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Rick DiPietro to Take Time with Comeback

Rick DiPietro
Naturally, Rick DiPietro’s goal is to get back to the NHL. That said, he’s not going to rush things.

Practicing in Charlotte Monday for the first time since signing a professional tryout contract with the Checkers midway through their six-game road trip last week, the longtime New York Islander stressed that he’s going to make sure he’s prepared before he takes the next step in his comeback. That would most likely be with the Carolina Hurricanes, who brought him into the fold when injuries to Cam Ward and Anton Khudobin rocked their goaltending depth for the second consecutive season.

“The goal is to get there, but I want to get there and be helpful,” said DiPietro, the former first overall draft choice, NHL All-Star and U.S. Olympian. “I don’t want to go there and put them in a bad position where I’m not good. When I go up there, I want to feel good about myself and where my game’s at.”

That’s where the Checkers come in. While DiPietro, 32, certainly has the talent and experience to be a dominant goalie, he’s admittedly still working back into top form. In his first two games with the Checkers, both losses, he allowed nine goals for a 4.53 goals-against average and .875 save percentage.

He didn’t have a particularly easy draw for either. In his debut on Wednesday, he went up against the defending Calder Cup champion Grand Rapids Griffins, who were eager to avenge a 5-0 defeat to the Checkers less than a week earlier and now sit atop the Western Conference at 7-2-2. On Saturday, his 38 saves were the most by a Checkers goalie this season as the team, according to coach Jeff Daniels, “hit a wall” during their sixth road game in nine days.

Rick DiPietro
“I had to shake a little rust off,” said DiPietro, who did not have the benefit of a training camp or exhibition game. “In hindsight you’d like to sprinkle a few more practices in, but you also don’t want to sit too much without getting an opportunity to play.”

“He’s been fine, and I think he’ll get more comfortable and he gets in more practices and more games,” said Daniels. “It’s no different from a forward or a defensemen where it’s just hard to replicate those game situations until you’re there.”

With DiPietro’s background – 318 NHL games played over the last 11 seasons – the hope is that the sharpness will come. Teams like Carolina will be just as eager to see his physical condition, as he’s played just 50 NHL games over the last five seasons – four of which were limited to eight or fewer – due to a multitude of injuries.

Because of that experience, DiPietro, who worked with a new strength and conditioning coach and did pilates to improve his flexibility over the summer, says he has a different approach. Past decisions, including those involving which procedures to undergo to correct problems and whether or not he should play when not feeling 100 percent, were made to get back in the lineup as soon as possible. It’s a mentality he said he picked up from his father, who fought in the Vietnam War at age 19.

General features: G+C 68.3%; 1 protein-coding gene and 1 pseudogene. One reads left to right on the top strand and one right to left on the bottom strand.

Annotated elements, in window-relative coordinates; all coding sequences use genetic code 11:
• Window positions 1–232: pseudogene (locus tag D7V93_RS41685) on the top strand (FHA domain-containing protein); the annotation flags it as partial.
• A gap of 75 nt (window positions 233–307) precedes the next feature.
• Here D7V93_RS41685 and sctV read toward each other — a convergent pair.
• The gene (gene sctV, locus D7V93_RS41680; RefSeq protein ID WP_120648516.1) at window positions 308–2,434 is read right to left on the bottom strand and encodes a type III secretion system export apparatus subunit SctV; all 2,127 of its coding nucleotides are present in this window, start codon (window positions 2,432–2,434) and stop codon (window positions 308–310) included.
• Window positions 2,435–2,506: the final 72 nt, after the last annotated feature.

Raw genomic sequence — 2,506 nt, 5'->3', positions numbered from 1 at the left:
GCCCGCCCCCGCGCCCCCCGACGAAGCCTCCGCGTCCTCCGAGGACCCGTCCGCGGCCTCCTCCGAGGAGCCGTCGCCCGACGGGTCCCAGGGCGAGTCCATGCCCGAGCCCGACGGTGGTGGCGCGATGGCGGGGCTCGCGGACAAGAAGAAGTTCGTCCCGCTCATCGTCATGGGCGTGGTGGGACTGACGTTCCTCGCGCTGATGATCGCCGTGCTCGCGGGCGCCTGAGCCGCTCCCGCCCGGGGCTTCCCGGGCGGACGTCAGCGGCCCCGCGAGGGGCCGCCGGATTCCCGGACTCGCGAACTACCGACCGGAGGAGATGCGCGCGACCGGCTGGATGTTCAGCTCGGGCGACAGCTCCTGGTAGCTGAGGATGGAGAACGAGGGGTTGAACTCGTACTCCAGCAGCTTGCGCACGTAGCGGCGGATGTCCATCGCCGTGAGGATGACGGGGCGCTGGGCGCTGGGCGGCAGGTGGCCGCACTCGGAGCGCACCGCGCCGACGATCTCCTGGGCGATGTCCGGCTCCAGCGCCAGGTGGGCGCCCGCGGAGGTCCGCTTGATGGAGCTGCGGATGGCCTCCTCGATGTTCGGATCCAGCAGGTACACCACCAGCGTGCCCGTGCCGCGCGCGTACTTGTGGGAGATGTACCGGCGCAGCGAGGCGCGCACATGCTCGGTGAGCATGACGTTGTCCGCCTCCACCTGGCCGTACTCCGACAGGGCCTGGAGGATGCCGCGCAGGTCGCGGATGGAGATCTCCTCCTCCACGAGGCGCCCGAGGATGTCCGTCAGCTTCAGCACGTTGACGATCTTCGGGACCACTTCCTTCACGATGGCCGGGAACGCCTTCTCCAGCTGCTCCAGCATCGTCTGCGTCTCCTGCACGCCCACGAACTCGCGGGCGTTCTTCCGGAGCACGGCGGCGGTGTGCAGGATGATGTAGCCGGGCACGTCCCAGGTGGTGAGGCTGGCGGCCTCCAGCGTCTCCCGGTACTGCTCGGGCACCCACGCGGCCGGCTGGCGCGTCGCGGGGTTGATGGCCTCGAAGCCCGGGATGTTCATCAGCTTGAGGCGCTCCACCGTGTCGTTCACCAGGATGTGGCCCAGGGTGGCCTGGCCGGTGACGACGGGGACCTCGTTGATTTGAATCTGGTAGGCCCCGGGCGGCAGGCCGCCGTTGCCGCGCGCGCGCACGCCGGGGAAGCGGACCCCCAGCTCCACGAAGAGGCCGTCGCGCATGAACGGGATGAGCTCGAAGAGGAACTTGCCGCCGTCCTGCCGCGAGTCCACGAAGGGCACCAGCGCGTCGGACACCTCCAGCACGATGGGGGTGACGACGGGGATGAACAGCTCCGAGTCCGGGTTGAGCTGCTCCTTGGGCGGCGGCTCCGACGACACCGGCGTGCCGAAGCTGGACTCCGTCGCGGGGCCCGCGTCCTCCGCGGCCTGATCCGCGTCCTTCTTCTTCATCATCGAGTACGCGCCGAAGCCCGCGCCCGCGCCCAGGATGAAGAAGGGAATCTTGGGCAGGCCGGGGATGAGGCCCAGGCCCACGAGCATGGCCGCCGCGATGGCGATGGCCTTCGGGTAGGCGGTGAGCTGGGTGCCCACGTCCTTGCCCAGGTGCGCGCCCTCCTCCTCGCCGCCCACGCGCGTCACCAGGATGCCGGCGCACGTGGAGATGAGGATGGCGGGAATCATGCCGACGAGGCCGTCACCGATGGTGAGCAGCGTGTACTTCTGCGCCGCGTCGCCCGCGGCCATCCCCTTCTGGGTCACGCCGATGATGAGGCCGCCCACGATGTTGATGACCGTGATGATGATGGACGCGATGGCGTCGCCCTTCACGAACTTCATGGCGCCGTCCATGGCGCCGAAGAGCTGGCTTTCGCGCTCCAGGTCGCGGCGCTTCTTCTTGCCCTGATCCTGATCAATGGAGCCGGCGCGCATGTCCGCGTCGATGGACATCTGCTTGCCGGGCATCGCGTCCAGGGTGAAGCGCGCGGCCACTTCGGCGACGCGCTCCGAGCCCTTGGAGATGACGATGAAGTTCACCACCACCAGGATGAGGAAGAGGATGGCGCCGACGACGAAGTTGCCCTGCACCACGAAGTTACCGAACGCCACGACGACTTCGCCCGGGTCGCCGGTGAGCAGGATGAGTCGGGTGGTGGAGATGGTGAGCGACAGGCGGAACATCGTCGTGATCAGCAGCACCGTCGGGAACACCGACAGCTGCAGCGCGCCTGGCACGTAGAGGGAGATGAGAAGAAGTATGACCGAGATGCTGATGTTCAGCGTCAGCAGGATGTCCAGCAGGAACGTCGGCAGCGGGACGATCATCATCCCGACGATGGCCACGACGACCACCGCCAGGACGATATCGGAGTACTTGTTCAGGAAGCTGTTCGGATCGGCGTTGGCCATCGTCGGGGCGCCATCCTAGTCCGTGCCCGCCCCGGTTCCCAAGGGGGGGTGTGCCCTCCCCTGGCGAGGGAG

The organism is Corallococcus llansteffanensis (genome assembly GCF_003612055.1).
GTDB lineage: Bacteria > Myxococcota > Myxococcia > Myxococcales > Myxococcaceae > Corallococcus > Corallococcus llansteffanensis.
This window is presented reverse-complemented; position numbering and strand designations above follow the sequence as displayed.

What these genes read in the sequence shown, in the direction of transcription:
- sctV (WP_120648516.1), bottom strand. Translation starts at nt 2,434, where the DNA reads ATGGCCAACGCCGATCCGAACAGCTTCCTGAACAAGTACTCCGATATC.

“When you’re younger you think you’re Superman,” he said. “You don’t think you have to ice and you don’t think you have to warm up, and now you have to warm up for an hour. As you get older you get smarter.”

Aside from his injury history, DiPietro also made headlines for the 15-year contract he signed with the Islanders in 2006 that marked the longest in the history of the league. It came to an abrupt end this summer when the team executed an amnesty buyout, a new concept introduced to the league in the most recent collective bargaining agreement that allows teams limited chances to shed contracts without salary cap ramifications.

“If I was smarter I would have voted against that,” joked DiPietro, a member of the NHLPA’s negotiating committee when that particular issue came up.

Of course, DiPietro, who still had eight years remaining on that megadeal, will still be well compensated. The Islanders will pay him $1.5 million per year for the next 16 years, which is nothing to complain about but also not what he pictured.

“It was always my goal and dream to play for one team in my whole career,” he said. “It’s just weird that it’s gone.”

Since his buyout on July 1, DiPietro, his family and his representation had kept an open mind on his next step while he spent time working with goalie coach Steve Valiquette, a former teammate.

“There was a lot of talk but teams were hesitant because I haven’t played for so long and teams already had goaltending set,” he said. “We knew going in that there were going to be limited opportunities, if any, and for us it was just about making sure we took the best opportunity for me to be successful physically.”

That opportunity came when Carolina became the first NHL team to go through a goalie crisis, having lost its starting tandem of Ward and Khudobin to significant injuries within two weeks of each other. In the interim, DiPietro and old friend Ron Hainsey, a Hurricanes defenseman, had spent time together ahead of the Carolina’s game at Long Island on Oct. 19 and joked about becoming roommates with the Canes.

The following week, DiPietro was on his way to Charlotte. If he plays up to his demonstrated ability, that reunion with Hainsey may not be far off.

“Goalies go down and the end of the day there’s going to be opportunity,” said DiPietro. “When it comes, you just have to make sure you give yourself an opportunity to be successful.”
Paul Branecky
Author: Paul BraneckyEmail: This email address is being protected from spambots. You need JavaScript enabled to view it.
The Checkers' vice president of communications, Paul Branecky has been covering hockey in North Carolina since 2006, including five seasons with the Carolina Hurricanes.